Southern Legitimacy Statement: I grew up in Fayetteville, Arkansas home of the University of Arkansas Razorbacks and what was once one of the prettiest little Southern squares you might ever see. I was gone a long time and missed the square when it fell on hard times and nearly got wiped out by urban renewal. I’ve been back a good spell now and have gotten the chance to watch it make a comeback. As a local historian and preservationist, I’ve been a little part of that rebirth. I’ve come back home – and I don’t plan on leaving again.
He was somewhere in Oklahoma now, probably still mad at the world and drinking as heavy as ever. But when he came down from Missouri into Elizabeth’s life he had been an exciting young bull, rough and tumble – a drinker, but exciting. Ten years later, he left with a gimpy leg and no future, a quarrelsome drunk.
“Go to hell,” he bellowed through the whiskey at his young, pregnant wife. “I’m sick of you tryin’ to hogtie me all the damn time. Let me be.”
He pushed her and the children aside and stormed out of the house not knowing how close she came to getting the shotgun down and using it. He never would know. It wouldn’t have mattered anyway, he was too mad to be afraid of anything.
He’d always been that way, his whole life. The Missouri Ozarks were tough on poor Irish and with a mean old man and a hard-knuckled mother, he lit out as soon as he could. By thirteen, he was on the road, hitching all over, living on guts and luck. At fifteen, he had fought his way in and out of Texas and Oklahoma and into a precocious, thick-boned manhood.
Then in the second half of his twenties, he began to feel an urge to marry, to settle down. He stopped fighting so much, even cut down on his drinking. He’d been in enough cities to know he wanted a country girl, so he joined a group of migrant fruit pickers working their way through the midsection of the country.
Sure enough, in a remote, fertile vineyard in Northwest Arkansas he found her. Elizabeth Hill, fragile, vulnerable, picking grapes with her older sisters. She’d never seen a man so handsome and strong and worldly and he flattered and muscled his way into her child’s heart.
They got married that fall but almost from the moment of their vows he began to break them. He couldn’t keep a job and drug Elizabeth from place to place, barefoot and pregnant or nursing or all at once. She didn’t complain. There was still the love and he could be such a fine man when he tried.
And from time to time he did try, but by the third child he was drinking all the time, moving them from town to town for no reason. He treated Elizabeth badly. One minute he was insanely jealous of nothing, the next avowing his undying love.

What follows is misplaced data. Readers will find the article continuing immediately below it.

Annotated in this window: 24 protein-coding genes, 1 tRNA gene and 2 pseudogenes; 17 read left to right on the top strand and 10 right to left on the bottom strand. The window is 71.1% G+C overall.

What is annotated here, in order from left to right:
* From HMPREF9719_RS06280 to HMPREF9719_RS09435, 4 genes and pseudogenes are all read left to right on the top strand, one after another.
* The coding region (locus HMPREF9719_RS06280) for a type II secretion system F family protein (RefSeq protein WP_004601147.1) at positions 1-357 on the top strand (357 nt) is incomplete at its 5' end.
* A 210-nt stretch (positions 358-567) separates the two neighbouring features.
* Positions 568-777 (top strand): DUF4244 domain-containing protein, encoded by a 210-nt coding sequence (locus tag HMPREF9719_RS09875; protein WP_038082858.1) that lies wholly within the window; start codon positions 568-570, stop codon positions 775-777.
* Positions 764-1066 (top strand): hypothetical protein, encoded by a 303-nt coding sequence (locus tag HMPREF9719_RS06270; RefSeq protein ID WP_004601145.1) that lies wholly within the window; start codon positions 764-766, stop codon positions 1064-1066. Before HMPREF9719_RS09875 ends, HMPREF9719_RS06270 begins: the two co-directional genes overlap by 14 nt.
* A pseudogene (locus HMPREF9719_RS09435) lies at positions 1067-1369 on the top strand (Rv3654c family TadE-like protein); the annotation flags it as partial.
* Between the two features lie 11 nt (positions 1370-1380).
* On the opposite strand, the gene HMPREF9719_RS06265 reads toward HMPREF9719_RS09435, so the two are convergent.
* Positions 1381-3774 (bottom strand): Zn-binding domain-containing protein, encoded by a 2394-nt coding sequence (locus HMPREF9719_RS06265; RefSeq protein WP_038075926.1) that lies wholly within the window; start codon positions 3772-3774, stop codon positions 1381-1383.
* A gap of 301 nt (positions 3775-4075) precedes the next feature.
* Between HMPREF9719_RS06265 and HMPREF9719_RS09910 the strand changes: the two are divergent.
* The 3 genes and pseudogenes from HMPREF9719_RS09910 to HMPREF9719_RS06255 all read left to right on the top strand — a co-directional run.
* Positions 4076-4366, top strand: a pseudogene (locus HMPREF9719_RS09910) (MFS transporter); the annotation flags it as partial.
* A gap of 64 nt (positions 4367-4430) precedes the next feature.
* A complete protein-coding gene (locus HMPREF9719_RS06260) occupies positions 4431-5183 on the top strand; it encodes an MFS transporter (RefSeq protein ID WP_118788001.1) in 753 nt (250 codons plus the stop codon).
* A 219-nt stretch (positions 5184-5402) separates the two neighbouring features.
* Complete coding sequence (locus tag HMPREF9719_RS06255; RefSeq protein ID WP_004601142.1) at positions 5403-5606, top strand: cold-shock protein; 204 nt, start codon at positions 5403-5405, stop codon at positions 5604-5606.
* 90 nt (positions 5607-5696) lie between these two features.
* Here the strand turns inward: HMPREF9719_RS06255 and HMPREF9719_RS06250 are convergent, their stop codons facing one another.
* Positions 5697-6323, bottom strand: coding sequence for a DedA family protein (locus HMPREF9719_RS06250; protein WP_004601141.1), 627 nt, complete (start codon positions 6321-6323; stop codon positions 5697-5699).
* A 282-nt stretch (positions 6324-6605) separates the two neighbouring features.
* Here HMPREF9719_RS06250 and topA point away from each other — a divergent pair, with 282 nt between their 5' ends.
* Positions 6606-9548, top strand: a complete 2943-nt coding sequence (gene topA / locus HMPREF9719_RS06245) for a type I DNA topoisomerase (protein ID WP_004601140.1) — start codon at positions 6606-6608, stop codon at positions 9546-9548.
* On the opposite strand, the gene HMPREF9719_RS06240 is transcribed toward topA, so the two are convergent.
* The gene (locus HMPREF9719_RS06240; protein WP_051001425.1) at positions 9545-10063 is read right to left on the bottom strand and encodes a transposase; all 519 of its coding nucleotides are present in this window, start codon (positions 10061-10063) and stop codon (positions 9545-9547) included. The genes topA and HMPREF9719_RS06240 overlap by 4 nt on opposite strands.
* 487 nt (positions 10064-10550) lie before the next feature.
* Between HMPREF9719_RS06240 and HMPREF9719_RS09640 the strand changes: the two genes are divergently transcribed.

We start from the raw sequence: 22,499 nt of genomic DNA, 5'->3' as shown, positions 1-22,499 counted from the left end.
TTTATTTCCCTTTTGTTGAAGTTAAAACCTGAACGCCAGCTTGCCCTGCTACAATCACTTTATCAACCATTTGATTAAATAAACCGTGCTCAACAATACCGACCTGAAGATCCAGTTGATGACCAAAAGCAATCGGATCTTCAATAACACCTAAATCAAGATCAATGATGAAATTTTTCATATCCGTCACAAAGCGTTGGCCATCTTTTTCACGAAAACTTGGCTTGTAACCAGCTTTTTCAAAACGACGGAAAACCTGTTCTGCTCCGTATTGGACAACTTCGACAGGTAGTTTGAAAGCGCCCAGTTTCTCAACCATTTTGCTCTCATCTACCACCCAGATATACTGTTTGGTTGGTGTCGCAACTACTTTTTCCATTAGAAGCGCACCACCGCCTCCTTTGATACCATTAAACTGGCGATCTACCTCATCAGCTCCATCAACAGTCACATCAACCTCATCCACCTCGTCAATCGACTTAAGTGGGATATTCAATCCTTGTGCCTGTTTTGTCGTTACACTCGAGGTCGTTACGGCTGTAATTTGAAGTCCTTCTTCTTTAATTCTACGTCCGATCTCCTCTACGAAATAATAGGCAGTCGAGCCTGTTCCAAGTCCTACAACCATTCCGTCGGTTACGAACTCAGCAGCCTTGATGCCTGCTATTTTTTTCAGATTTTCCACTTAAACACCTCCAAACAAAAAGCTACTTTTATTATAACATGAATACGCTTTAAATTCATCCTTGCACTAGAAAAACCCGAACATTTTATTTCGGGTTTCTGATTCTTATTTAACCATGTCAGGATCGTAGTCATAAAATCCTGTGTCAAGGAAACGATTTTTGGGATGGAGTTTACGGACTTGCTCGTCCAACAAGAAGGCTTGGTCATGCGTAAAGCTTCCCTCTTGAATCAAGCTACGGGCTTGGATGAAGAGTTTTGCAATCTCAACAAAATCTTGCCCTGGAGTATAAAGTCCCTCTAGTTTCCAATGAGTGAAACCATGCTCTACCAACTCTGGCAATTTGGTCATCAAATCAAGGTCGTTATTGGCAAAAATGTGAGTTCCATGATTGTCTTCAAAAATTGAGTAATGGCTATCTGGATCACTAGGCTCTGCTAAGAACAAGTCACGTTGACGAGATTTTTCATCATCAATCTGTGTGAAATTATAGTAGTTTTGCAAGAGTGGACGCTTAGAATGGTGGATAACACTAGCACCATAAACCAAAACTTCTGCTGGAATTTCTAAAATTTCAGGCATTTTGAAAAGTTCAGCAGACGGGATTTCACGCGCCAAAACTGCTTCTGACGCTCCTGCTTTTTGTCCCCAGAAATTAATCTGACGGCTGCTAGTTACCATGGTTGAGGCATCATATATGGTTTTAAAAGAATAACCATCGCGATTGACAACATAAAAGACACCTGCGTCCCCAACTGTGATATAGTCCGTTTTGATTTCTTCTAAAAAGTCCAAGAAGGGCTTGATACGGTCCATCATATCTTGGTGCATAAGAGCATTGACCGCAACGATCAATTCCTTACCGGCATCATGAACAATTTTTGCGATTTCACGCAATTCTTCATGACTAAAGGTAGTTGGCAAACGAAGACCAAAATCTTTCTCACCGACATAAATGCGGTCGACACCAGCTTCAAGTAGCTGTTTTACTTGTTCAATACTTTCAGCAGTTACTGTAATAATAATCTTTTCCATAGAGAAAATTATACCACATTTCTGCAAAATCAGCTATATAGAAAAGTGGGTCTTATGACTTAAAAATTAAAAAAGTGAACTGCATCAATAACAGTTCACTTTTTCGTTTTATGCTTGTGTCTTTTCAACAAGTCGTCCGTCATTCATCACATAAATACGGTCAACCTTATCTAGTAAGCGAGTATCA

Somehow they landed in downtown Kansas City, in an Irish ghetto. Here the end began. He seldom worked, spending most of his time in jail or fighting. And then he got beaten so severely in a brawl that he lost partial use of his left leg.
That only made him worse. He started seeing other women, disappeared for days at a time, leaving Elizabeth to fend for herself and the kids as best she could. One night she followed him to the bars and caught him with a gap-toothed barmaid.
Two days later, when he came staggering home, she was waiting. She slapped him hard and he went into a rage, tearing the house apart, sending the children scurrying in terror. Seeing the animal fear in her babies’ eyes was all it took for Elizabeth, and if he hadn’t stormed out the door and her life, swearing all the way, she absolutely would have shot him. Instead, she went back home. Her, the three little ones, and another one, a surprise, on the way.
Not quite a year later, he dropped back into the Ozarks out of nowhere. To see his new baby, he said. He brought a woman with him and Elizabeth grudgingly allowed them in her poor country home.
They only stayed long enough to get a good meal and wear out their welcome. They would be going to Springfield, he said, finally driving his bovine woman out of Elizabeth’s rocker and out to their truck. She could reach him up there if her and the kids ever needed any money, he told her.
She laughed about that. She sure wouldn’t hold her breath until it got there. With a sigh of relief, she walked them out of the yard and then watched silently as his beat up half-ton Ford pickup banged down the dirt road until it reached the highway, turned west, and disappeared around a bend. That was the last she heard of John Cassaday. It didn’t take long for her to be just fine with that.